What is a 1031 exchange? I will try to make this simple. It is a provision made by the United States Internal Revenue Service that allows an American citizen or permanent resident investor to sell a property that is used for business or held as an investment and then reinvest the proceeds in a new property without immediately paying capital gain taxes.
The taxes are deferred or avoided altogether. The rules are outlined in section 1031 of the IRS code, hence the name “1031 exchange”. For those interested in buying property in Costa Rica, it’s noteworthy that 1031 exchanges are not limited to U.S. property. However, according to subsection H of the IRS 1031 code, very strict rules and regulations must be followed in order to obtain the benefits of the 1031 exchange in a foreign country. What are the rules, and how can you make them work for you in Costa Rica?
First of all, the arrangement applies only to exchanges of real property and not to exchanges of personal or intangible property. The exclusion of the latter went into effect on January 1, 2018. Thus, exchanges of vehicles, equipment, collectibles, intellectual property, and intangible business assets generally do not qualify under section 1031. Any gains on the sale of such personal or intangible property must be reported and taxes may apply.
Another requirement of the IRS rules is that the properties that are exchanged—that is, one is sold and another purchased—must be of “like-kind”. What does that mean? The IRS explains, “Properties are of like-kind if they’re of the same nature or character, even if they differ in grade or quality”. For example, the “like-kind” of an apartment building would be another apartment building. A rental property for another rental property and so on.
“So how does this all apply to buying property in Costa Rica”? You may ask and “why are you writing about this”? You must be thinking this about now, but hold on continue reading.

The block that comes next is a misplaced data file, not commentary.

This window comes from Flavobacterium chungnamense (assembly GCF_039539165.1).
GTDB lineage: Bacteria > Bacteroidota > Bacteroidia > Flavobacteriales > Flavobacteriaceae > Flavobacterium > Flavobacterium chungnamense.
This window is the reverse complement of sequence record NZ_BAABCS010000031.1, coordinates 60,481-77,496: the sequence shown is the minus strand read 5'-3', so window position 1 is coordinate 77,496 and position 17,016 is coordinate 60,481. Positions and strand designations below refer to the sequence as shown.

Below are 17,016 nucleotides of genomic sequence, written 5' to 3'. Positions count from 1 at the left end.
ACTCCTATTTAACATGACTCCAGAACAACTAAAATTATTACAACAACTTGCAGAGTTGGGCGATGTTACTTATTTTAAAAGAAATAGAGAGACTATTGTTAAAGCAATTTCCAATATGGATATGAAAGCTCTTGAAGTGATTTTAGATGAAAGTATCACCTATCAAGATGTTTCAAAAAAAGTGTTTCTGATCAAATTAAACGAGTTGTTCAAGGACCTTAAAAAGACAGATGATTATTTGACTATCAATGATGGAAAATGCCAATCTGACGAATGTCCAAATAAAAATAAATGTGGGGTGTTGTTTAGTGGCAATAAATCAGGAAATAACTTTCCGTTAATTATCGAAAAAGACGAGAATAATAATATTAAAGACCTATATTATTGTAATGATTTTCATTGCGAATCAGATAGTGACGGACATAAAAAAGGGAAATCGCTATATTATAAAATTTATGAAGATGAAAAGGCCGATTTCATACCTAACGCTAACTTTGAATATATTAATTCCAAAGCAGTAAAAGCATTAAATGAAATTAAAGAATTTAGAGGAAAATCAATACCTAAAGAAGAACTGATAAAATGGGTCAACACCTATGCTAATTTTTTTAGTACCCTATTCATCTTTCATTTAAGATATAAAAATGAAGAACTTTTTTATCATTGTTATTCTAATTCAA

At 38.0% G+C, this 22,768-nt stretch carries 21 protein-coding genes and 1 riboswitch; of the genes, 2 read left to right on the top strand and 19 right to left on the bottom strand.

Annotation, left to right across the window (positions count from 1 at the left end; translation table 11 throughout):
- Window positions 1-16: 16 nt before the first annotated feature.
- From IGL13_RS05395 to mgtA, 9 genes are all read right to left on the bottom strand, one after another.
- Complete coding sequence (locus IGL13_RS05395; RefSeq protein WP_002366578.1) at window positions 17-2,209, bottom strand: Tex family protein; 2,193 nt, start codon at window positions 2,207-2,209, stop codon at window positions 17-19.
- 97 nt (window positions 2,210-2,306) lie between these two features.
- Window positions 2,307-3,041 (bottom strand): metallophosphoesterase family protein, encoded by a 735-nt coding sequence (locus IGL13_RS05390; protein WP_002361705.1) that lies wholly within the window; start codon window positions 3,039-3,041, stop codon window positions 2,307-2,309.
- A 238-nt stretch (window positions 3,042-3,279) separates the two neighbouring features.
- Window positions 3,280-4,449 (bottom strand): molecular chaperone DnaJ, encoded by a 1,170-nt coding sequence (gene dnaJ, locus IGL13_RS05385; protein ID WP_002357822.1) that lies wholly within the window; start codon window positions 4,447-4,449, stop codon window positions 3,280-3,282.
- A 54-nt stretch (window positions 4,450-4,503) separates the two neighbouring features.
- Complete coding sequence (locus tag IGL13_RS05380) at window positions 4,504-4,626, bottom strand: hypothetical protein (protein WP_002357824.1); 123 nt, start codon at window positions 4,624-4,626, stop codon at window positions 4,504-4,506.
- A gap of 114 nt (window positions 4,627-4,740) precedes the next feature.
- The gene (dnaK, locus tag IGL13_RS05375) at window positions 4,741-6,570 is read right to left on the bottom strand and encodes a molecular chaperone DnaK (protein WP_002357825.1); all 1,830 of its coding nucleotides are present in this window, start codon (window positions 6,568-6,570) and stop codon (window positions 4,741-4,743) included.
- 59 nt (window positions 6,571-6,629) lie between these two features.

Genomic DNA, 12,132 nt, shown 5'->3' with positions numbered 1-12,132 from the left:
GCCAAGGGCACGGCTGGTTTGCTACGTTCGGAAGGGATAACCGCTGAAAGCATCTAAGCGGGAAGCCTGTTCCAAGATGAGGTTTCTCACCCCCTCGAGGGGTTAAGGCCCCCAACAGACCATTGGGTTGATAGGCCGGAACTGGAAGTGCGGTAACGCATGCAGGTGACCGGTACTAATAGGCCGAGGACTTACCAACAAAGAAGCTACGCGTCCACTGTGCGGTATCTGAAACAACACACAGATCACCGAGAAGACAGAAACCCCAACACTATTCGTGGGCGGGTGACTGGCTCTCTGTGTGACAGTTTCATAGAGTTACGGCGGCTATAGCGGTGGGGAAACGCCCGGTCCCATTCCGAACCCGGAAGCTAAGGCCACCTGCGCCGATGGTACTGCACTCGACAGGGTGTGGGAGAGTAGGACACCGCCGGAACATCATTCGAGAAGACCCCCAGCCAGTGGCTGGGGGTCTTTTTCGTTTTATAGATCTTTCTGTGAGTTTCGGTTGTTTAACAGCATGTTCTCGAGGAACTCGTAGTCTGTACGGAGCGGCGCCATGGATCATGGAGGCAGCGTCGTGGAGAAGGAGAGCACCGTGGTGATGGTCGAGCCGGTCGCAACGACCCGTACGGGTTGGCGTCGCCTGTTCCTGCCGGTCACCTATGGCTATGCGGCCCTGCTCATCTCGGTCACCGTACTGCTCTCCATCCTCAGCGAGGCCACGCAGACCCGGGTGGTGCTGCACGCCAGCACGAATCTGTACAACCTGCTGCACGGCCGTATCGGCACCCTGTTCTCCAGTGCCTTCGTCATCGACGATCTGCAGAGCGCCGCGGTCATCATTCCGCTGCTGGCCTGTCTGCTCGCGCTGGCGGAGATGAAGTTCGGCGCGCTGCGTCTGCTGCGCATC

According to the IRS definition, real property in the United States is not like-kind to real property outside the United States. So, the 1031 exchange provision could not be applied to selling a U.S. property and using the proceeds to invest in a property in Costa Rica.
However, you can exchange one foreign property for another foreign property and still obtain the 1031 tax benefits. That’s how it can work for you in Costa Rica. You can sell one Costa Rica business or investment property and reinvest in another Costa Rican property. When handled properly, a 1031 exchange can allow your investments to grow while deferring the tax burden into the future when you’ll likely be in a lower tax bracket. I.E. Retirement.
Let’s try to explain this a little more simply. Let’s say for this example that you purchased a small 2 bedroom 2 bath condo 5 years ago and have been renting it out and also visiting it one or twice a year. But now that you love Costa Rica so much you want a bigger property to invest in like a home. You will still rent it out as an investment, but also use it as well. You can defer the capital gains tax on the sale of the condo and buy the larger home.
Keep in mind that if the value of the property you sell is greater than the value of the property you exchange it for, the difference is taxable. That holds true whether you buy and sell for cash or you hold a mortgage on the exchanged properties. For example, if you had a $200,000 mortgage on the property you sold, and the property you buy has a $150,000 mortgage, the difference of $50,000 is considered income.
This matter is related to the tax treaties that the United States has with many foreign countries. Unfortunately according to the U.S. Embassy in Costa Rica there is no tax treaty between the two countries https://cr.usembassy.gov/u-s-citizen-services/internal-revenue-service-u-s-taxes/faqs-paying-taxes-abroad/
Unfortunately, U.S. citizens are taxed on their income regardless of what country it is earned in. In most cases, even if you live in a foreign country, and even if you are a legal permanent resident of that country, you are still responsible to pay taxes to the IRS on all your income. Just like I have been doing for eleven years now.
I know that sounds really bad, especially since I also pay taxes in Costa Rica! I do get a bit of a break from the IRS. It is called the Foreign Earned Income Exclusion. It means exactly what it says. For 2018 under section 911 of the U.S. tax code, the Foreign Earned Income Exclusion is $104,100. Basically, the first $104,100 I earn in Costa Rica, I pay no U.S. income tax.
Making this kind of income in Costa Rica, you can certainly live very nicely, that’s for sure.
It is always important to consult a tax adviser on such complicated issues as this, but the 1031 exchange does work if you know how to do it right.
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